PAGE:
We come to it at last – the much feared Baranco wall, vertical rock with a long drop to the bottom. Somehow the porter above, who is carrying 50 lbs on his back and a radio in his right hand, puts the wall in a different perspective. It’s really not that bad.
The weather was so foul at Baranco last night that I didn’t photograph the camp, and this morning Tobias was in a hurry to get away. I gave him the camera and asked him to take photos of the climb for me.
The trail is crowded with several parties and their porters.
Tobias leads, Ernest follows behind me, and for part of the climb we are joined by another porter, just to make sure the old lady doesn’t fall off the mountain.
There’s a lot of high stepping and several stretches of scrambling, as well as a number of places where a fall would be dangerous. I think the porters are more worried about me than I am, as I know that I will not fall in such terrain.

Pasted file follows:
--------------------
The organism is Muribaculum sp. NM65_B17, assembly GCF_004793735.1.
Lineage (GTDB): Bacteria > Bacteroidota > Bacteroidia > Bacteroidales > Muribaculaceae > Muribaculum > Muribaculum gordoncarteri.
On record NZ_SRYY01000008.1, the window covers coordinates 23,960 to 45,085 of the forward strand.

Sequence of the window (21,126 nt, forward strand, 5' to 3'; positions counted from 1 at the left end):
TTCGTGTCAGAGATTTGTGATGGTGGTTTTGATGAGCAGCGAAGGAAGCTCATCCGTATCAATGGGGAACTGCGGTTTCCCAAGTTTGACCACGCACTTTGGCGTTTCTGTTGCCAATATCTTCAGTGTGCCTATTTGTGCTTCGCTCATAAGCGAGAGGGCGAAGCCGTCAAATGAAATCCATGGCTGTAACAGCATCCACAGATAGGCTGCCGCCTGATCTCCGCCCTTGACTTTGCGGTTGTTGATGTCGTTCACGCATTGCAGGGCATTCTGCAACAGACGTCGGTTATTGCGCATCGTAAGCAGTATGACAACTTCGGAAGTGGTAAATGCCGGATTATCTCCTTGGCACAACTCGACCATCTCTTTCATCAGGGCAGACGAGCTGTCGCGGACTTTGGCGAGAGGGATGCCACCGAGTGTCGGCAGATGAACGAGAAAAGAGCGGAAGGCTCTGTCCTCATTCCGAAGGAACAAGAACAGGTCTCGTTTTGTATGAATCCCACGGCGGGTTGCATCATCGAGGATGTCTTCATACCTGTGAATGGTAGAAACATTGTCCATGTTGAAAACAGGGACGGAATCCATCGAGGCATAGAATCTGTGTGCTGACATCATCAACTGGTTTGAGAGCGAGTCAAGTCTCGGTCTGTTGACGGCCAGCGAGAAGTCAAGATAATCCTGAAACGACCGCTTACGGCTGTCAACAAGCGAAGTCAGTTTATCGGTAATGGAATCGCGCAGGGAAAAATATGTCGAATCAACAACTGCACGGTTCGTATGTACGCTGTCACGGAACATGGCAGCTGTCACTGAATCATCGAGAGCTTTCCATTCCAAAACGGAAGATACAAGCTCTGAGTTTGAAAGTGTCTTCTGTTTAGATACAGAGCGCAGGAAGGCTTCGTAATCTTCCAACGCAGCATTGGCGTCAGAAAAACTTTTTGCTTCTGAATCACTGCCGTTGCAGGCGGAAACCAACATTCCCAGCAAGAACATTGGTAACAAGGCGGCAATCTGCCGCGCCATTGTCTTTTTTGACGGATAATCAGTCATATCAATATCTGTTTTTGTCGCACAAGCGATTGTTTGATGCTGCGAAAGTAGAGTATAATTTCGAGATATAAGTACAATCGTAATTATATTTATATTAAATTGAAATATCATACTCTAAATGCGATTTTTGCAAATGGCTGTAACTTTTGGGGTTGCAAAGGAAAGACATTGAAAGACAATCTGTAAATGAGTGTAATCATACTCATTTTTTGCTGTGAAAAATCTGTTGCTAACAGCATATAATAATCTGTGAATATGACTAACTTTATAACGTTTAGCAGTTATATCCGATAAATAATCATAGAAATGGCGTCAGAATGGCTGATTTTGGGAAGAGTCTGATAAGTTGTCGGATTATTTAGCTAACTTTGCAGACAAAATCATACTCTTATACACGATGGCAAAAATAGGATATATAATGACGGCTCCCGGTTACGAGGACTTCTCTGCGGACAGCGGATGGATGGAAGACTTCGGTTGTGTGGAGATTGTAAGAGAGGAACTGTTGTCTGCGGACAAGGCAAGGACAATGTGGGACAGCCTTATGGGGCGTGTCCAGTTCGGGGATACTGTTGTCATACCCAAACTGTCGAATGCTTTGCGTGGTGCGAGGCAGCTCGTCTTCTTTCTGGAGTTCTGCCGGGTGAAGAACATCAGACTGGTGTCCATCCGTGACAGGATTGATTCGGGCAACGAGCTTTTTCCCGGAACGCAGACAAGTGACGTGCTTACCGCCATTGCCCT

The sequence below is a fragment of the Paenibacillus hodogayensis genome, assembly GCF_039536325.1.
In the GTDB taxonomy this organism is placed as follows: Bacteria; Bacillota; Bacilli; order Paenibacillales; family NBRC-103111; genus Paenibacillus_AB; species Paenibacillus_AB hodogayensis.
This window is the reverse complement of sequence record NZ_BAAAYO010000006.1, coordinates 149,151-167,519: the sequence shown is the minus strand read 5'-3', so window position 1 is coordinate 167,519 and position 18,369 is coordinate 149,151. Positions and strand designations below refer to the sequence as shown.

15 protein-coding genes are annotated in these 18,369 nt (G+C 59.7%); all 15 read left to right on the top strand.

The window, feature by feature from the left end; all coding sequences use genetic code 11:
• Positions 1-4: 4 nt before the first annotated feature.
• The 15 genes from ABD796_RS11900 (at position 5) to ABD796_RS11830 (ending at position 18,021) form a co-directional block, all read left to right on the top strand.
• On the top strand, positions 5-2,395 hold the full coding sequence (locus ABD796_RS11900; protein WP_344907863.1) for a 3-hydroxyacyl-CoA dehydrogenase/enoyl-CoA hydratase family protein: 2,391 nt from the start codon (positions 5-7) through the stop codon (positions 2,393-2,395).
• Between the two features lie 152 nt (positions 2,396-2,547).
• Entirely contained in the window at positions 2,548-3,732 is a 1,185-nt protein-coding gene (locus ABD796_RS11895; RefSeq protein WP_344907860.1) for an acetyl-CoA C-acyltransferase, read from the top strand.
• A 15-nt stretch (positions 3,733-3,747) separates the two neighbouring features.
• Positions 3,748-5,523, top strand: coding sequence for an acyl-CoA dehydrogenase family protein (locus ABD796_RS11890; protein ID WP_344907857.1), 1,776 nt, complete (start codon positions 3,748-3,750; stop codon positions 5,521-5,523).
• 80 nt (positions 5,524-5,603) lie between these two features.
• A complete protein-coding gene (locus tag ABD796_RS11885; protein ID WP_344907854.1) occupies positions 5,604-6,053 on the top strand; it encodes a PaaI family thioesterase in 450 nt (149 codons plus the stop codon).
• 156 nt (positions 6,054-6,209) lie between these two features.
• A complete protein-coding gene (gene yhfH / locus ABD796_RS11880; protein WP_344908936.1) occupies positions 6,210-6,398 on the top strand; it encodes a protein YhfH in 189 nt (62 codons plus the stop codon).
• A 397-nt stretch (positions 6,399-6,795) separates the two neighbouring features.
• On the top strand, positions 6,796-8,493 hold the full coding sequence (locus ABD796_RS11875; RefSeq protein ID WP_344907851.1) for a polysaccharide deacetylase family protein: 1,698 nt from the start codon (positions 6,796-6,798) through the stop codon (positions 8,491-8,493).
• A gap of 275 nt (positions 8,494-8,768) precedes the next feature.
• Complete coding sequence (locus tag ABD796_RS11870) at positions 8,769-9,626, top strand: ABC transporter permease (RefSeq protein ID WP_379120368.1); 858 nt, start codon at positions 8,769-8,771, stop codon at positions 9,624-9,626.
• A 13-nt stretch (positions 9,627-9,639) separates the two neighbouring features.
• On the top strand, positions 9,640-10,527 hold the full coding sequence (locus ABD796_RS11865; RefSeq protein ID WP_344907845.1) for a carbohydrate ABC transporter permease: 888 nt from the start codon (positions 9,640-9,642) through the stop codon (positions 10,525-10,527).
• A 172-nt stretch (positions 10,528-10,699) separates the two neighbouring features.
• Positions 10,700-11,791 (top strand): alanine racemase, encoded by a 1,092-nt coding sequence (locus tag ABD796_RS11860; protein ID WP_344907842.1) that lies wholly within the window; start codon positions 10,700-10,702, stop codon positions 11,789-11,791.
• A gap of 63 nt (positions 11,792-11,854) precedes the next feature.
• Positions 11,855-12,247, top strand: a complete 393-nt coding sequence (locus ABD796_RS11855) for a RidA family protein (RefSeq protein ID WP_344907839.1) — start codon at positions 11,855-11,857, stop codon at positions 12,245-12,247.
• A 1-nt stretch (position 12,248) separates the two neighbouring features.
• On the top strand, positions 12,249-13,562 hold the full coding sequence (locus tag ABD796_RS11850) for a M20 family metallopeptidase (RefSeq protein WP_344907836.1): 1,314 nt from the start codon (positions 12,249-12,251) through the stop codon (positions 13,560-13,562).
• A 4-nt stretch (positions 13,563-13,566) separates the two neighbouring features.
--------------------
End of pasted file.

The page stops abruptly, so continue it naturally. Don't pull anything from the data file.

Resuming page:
Atop the wall we pause for a snack and a drink, accompanied by an alpine chat.
Now it begins to rain in earnest, banishing any thoughts of a long rest stop.
The trail goes steeply down, then crosses a few ridges before dropping way down into the rain-soaked Karanga valley. Camp is on a ridge far above the valley, so we have one final, very steep stretch to end the day’s travel. Average time for the trip is 4-5 hours; we took 6.
We spend two nights here to allow for acclimatization. During the first night, as I am making my trips to the biffy, I look down on the lights of Moshi, directly below. How distant that little town seems!
Tobias wants to do a day trip from camp, but I call it off. My body needs a rest, and I’m tired of the rain which keeps falling. I don’t know if I will ever see the summit again, as the sky clears only at night. But on the second morning the sun shines and reveals a wonderful panorama.
The rest day has worked; my oxygen level and pulse rate have returned to normal. We are now only two days from the summit.